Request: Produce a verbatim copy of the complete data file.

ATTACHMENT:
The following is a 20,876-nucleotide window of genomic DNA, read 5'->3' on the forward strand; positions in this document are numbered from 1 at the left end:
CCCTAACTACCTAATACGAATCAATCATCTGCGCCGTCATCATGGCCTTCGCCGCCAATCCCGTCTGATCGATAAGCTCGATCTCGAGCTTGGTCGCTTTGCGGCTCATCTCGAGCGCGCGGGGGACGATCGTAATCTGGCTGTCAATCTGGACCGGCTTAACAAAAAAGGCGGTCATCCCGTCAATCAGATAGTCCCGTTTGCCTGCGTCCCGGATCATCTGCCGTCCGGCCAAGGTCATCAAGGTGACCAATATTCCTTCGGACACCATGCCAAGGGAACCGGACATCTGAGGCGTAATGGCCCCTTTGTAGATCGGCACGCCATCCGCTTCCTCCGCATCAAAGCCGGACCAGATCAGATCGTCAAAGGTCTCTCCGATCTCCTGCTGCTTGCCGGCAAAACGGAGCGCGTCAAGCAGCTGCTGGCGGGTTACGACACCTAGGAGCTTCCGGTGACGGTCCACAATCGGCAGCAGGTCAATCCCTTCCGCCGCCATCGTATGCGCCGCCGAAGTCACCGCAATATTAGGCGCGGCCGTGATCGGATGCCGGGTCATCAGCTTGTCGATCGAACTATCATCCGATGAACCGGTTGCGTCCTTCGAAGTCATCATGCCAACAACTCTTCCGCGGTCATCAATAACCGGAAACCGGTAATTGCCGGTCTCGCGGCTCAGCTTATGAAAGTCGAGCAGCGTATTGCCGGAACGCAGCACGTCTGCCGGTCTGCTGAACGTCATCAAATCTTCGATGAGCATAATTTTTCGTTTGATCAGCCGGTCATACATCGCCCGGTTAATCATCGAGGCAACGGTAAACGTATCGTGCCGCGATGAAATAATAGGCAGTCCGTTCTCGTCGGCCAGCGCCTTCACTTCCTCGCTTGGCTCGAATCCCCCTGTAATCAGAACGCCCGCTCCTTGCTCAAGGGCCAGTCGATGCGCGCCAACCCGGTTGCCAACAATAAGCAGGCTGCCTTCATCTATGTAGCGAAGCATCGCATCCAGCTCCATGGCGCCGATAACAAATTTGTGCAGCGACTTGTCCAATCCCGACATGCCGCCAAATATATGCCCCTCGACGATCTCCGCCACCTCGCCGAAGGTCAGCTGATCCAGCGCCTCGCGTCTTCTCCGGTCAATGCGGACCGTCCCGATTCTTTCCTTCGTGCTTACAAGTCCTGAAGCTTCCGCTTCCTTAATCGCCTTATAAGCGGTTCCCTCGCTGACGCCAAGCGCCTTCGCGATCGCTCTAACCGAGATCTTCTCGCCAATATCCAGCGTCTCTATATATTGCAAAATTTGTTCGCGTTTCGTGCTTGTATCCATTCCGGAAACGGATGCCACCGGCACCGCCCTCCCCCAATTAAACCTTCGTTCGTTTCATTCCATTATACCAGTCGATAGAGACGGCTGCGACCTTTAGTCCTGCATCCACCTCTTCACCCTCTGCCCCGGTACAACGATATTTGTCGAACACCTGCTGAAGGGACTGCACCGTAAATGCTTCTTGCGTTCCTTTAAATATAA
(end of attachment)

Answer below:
The following is a 20,876-nucleotide window of genomic DNA, read 5'->3' on the forward strand; positions in this document are numbered from 1 at the left end:
CCCTAACTACCTAATACGAATCAATCATCTGCGCCGTCATCATGGCCTTCGCCGCCAATCCCGTCTGATCGATAAGCTCGATCTCGAGCTTGGTCGCTTTGCGGCTCATCTCGAGCGCGCGGGGGACGATCGTAATCTGGCTGTCAATCTGGACCGGCTTAACAAAAAAGGCGGTCATCCCGTCAATCAGATAGTCCCGTTTGCCTGCGTCCCGGATCATCTGCCGTCCGGCCAAGGTCATCAAGGTGACCAATATTCCTTCGGACACCATGCCAAGGGAACCGGACATCTGAGGCGTAATGGCCCCTTTGTAGATCGGCACGCCATCCGCTTCCTCCGCATCAAAGCCGGACCAGATCAGATCGTCAAAGGTCTCTCCGATCTCCTGCTGCTTGCCGGCAAAACGGAGCGCGTCAAGCAGCTGCTGGCGGGTTACGACACCTAGGAGCTTCCGGTGACGGTCCACAATCGGCAGCAGGTCAATCCCTTCCGCCGCCATCGTATGCGCCGCCGAAGTCACCGCAATATTAGGCGCGGCCGTGATCGGATGCCGGGTCATCAGCTTGTCGATCGAACTATCATCCGATGAACCGGTTGCGTCCTTCGAAGTCATCATGCCAACAACTCTTCCGCGGTCATCAATAACCGGAAACCGGTAATTGCCGGTCTCGCGGCTCAGCTTATGAAAGTCGAGCAGCGTATTGCCGGAACGCAGCACGTCTGCCGGTCTGCTGAACGTCATCAAATCTTCGATGAGCATAATTTTTCGTTTGATCAGCCGGTCATACATCGCCCGGTTAATCATCGAGGCAACGGTAAACGTATCGTGCCGCGATGAAATAATAGGCAGTCCGTTCTCGTCGGCCAGCGCCTTCACTTCCTCGCTTGGCTCGAATCCCCCTGTAATCAGAACGCCCGCTCCTTGCTCAAGGGCCAGTCGATGCGCGCCAACCCGGTTGCCAACAATAAGCAGGCTGCCTTCATCTATGTAGCGAAGCATCGCATCCAGCTCCATGGCGCCGATAACAAATTTGTGCAGCGACTTGTCCAATCCCGACATGCCGCCAAATATATGCCCCTCGACGATCTCCGCCACCTCGCCGAAGGTCAGCTGATCCAGCGCCTCGCGTCTTCTCCGGTCAATGCGGACCGTCCCGATTCTTTCCTTCGTGCTTACAAGTCCTGAAGCTTCCGCTTCCTTAATCGCCTTATAAGCGGTTCCCTCGCTGACGCCAAGCGCCTTCGCGATCGCTCTAACCGAGATCTTCTCGCCAATATCCAGCGTCTCTATATATTGCAAAATTTGTTCGCGTTTCGTGCTTGTATCCATTCCGGAAACGGATGCCACCGGCACCGCCCTCCCCCAATTAAACCTTCGTTCGTTTCATTCCATTATACCAGTCGATAGAGACGGCTGCGACCTTTAGTCCTGCATCCACCTCTTCACCCTCTGCCCCGGTACAACGATATTTGTCGAACACCTGCTGAAGGGACTGCACCGTAAATGCTTCTTGCGTTCCTTTAAATATAA